Did Dick Cheney Break the Law on 9/11?

Salon’s War Room [yeah, yeah; subscription or ad-viewing required] reports this evening on a story set to appear in the November Vanity Fair, suggesting that Bush and Cheney may have so carefully orchestrated their appearance before the 9/11 Commission in order to prevent discrepancies in their stories about Cheney’s actions after the attack on the World Trade Center. At issue is whether Cheney in fact cleared his orders to have fighter jets shoot down civilian aircraft with the president before issuing them:

…one commissioner told the magazine (also anonymously) that the panel’s members simply did not buy Cheney’s account. “We tried to work out language that allows the reader to get that,” he said, “without saying the vice president did not tell the truth.”

Indeed, as the article further details, the bipartisan panel was forced to perform some linguistic acrobatics on the issue, after the White House applied intense pressure:

“A series of staff statements issued by the commission, as well as the final report, were first sent to the White House for review. The draft of staff statement No. 17, dealing with the shootdown, brought an angry letter from [White House counsel Alberto] Gonzales, objecting to the wording. Cheney also telephoned both [9/11 Commission leaders Thomas] Kean and [Lee] Hamilton, complaining vociferously about the language.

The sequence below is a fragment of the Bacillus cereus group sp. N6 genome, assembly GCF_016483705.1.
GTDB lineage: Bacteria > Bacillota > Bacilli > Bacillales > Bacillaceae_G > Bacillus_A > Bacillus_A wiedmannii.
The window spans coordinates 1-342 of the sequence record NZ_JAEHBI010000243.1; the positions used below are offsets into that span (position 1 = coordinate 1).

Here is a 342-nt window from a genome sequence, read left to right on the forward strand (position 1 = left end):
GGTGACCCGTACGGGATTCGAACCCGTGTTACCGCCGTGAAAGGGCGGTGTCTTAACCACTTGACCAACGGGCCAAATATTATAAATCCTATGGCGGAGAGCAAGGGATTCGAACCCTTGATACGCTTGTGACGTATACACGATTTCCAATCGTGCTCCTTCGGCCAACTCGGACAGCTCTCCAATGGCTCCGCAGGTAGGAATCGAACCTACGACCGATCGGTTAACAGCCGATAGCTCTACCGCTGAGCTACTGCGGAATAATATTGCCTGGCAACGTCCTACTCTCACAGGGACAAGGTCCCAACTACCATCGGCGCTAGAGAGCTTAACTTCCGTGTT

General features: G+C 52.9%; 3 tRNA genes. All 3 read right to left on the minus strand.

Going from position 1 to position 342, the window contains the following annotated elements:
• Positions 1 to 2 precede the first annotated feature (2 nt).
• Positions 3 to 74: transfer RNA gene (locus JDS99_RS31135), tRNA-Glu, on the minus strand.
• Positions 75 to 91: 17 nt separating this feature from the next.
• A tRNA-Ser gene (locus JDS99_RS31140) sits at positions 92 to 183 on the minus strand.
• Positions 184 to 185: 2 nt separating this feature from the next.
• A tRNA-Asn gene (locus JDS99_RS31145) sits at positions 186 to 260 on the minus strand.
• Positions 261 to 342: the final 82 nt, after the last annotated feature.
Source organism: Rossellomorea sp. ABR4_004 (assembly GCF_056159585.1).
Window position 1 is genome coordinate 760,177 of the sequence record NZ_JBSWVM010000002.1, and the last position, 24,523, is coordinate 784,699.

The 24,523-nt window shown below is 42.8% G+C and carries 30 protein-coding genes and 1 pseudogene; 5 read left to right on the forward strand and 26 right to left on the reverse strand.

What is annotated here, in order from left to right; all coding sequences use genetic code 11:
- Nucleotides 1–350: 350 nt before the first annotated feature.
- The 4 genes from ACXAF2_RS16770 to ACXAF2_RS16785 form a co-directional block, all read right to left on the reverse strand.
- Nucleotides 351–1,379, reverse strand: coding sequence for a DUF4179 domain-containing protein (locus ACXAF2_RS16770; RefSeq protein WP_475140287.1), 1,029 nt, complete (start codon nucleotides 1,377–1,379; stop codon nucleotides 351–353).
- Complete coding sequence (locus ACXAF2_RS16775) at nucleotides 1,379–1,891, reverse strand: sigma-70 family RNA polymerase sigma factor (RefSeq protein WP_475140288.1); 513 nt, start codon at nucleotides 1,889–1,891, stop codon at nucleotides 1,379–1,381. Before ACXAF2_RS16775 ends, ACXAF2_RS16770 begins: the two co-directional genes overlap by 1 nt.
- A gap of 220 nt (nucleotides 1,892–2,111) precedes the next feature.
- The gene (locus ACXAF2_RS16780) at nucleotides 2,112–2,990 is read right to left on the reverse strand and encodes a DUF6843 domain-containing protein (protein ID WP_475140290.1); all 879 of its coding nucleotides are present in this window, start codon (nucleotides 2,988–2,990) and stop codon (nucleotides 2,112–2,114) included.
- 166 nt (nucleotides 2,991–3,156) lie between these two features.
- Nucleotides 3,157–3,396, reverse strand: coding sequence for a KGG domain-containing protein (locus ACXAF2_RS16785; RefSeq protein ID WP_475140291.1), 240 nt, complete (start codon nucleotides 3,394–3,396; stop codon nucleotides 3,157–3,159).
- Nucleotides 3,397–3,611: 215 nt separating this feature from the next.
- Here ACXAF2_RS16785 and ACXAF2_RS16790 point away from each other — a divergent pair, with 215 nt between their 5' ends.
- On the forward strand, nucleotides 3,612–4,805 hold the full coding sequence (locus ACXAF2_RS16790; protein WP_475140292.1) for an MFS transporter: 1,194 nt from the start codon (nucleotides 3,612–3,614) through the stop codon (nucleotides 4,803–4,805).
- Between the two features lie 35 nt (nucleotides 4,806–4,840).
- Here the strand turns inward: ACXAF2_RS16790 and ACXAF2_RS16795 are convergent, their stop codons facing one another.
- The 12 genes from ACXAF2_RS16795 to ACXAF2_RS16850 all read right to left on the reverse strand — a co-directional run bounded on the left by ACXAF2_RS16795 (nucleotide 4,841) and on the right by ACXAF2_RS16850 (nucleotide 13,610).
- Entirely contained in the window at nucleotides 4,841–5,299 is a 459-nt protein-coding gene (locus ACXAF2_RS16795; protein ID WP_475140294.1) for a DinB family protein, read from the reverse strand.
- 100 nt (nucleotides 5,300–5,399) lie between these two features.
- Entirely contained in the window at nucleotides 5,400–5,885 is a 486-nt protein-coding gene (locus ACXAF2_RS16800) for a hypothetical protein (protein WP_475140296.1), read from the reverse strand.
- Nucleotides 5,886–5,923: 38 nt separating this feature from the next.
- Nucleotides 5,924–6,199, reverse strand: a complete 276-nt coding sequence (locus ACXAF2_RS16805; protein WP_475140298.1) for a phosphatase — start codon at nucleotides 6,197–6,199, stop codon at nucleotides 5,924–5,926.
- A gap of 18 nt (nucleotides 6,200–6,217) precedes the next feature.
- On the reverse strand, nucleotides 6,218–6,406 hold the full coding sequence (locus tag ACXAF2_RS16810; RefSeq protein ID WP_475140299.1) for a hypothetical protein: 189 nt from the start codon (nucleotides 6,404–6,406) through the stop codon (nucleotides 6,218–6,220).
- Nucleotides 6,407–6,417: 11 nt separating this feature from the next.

“Philip Zelikow, the commission’s executive director, confirmed that changes were made, and approved by the commissioners, in both the staff statement and the final report after the White House letter was received and Cheney made his phone calls. But Zelikow said ‘our fundamental judgment’ had not changed. ‘Which is the President and Vice President have offered an account. Their account could be true but we can’t find corroborating documentary evidence to prove conclusively that it is true.'”

I’m curious to see how much play this story gets over the coming days.

Though part of me wonders if I’m taking comfort in it because it reaffirms my general sense of the world: that, for instance, the entirely too-reasonable-sounding guy I just finished watching on television is, in fact, the public face of evil in our time.

(The private face, in case you were wondering. Interestingly, it’s basically an uglier version of exactly the same thing.)

Leave a Reply

Your email address will not be published. Required fields are marked *